Image Credit: Hubble Legacy Archive, ESA, NASA, Martin Pugh

Located approximately 250 million light-years away from Earth in the constellation of Cancer, NGC 2623 is a picture of perfection—two galaxies that now act as one. Soon, almost all evidence of the event will be gone as well.

Astronomers think the galactic collision began several million years ago, when the paths taken by the two titan spiral galaxies brought them close together. Too close, in fact. The combined gravity of both galaxies mutually tugged at one another until their shapes became unfamiliar and their orbits distorted. Eventually, these gravitational interactions created "streamers" of raw materials (bits of gas and dust) known as tidal tails. In this instance, each tail is more than 50,000 light-years long! (That's half the diameter of the Milky Way.)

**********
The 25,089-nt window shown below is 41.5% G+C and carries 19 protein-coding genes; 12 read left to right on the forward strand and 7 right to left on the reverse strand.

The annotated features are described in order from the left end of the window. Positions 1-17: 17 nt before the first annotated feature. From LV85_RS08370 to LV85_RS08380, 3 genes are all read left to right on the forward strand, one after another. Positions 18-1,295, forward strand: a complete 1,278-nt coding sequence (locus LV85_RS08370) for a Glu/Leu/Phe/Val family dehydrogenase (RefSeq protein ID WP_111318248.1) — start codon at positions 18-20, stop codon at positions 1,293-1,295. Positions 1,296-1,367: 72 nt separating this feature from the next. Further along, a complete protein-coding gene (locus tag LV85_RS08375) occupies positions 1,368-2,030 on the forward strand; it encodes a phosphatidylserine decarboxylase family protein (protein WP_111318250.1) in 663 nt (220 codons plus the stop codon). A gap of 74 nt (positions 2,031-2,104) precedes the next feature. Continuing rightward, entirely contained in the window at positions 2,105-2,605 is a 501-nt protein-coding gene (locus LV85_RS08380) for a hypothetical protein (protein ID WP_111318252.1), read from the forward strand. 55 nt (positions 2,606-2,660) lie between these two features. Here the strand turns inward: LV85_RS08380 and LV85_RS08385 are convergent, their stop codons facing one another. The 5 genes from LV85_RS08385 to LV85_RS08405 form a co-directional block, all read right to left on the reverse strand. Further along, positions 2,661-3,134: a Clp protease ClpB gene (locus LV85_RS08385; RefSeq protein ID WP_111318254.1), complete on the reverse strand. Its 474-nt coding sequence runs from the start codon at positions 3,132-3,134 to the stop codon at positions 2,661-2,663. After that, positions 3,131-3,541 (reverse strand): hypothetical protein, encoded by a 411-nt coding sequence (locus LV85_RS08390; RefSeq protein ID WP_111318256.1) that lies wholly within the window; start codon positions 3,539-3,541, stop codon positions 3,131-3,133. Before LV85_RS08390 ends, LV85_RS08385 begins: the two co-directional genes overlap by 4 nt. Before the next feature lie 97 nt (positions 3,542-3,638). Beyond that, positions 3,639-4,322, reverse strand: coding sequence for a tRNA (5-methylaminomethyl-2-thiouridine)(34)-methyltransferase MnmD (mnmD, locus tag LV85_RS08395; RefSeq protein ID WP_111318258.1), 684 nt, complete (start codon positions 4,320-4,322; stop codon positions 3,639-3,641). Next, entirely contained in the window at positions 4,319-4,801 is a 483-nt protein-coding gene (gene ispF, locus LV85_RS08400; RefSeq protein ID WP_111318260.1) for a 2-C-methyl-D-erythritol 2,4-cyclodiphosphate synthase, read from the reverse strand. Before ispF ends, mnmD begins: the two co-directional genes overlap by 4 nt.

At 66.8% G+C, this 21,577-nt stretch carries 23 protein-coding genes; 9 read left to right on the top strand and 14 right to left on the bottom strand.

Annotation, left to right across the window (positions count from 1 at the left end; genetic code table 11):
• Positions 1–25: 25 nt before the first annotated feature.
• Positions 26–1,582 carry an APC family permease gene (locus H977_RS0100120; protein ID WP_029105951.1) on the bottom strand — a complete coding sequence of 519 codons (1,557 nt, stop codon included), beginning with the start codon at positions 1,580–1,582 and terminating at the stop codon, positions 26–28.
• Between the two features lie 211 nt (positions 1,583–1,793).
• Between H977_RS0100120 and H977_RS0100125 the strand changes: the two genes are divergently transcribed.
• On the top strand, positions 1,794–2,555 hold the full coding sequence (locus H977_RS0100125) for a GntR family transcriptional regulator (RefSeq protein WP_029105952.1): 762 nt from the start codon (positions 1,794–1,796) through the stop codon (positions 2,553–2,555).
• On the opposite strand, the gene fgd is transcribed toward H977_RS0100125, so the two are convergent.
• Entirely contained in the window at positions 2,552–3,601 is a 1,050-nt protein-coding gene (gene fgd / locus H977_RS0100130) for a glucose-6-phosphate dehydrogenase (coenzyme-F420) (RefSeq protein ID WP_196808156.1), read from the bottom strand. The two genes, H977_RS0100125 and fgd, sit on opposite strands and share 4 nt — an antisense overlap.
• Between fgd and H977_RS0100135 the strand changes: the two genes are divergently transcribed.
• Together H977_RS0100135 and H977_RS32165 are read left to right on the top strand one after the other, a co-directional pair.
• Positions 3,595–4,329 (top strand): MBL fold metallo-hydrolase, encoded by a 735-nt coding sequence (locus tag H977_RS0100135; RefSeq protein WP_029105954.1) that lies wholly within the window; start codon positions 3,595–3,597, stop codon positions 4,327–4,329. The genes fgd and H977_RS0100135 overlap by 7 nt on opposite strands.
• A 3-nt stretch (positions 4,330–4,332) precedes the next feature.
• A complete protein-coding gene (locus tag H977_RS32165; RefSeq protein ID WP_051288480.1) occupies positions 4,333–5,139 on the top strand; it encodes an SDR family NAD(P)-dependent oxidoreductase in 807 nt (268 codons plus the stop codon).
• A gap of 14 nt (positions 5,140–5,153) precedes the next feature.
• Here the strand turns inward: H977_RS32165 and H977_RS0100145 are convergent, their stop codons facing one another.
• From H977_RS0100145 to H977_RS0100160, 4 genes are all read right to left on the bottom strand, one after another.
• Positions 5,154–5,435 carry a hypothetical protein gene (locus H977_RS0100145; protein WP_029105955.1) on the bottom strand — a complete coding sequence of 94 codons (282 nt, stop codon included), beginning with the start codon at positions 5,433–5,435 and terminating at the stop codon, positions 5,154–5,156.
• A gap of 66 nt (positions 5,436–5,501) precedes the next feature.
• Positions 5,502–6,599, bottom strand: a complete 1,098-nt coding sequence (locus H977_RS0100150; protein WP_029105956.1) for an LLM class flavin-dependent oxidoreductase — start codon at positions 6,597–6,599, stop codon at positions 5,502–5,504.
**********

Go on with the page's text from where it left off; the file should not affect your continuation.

Studying the mechanisms that drive galactic collisions is of particular interest to astronomers, as our galaxy is destined to merge with its nearest cosmic neighbor, the Andromeda Galaxy, in about 5 billion years' time. Scientists are still debating whether or not Earth will exist when this collision takes place, as the Sun will have transitioned into a red giant prior to the collision, possibly incinerating all of the inner planets in our solar system.

A larger version of the image can be found here.

[su_heading size="22" align="left" margin="10"]Colliding Galaxies: [/su_heading]


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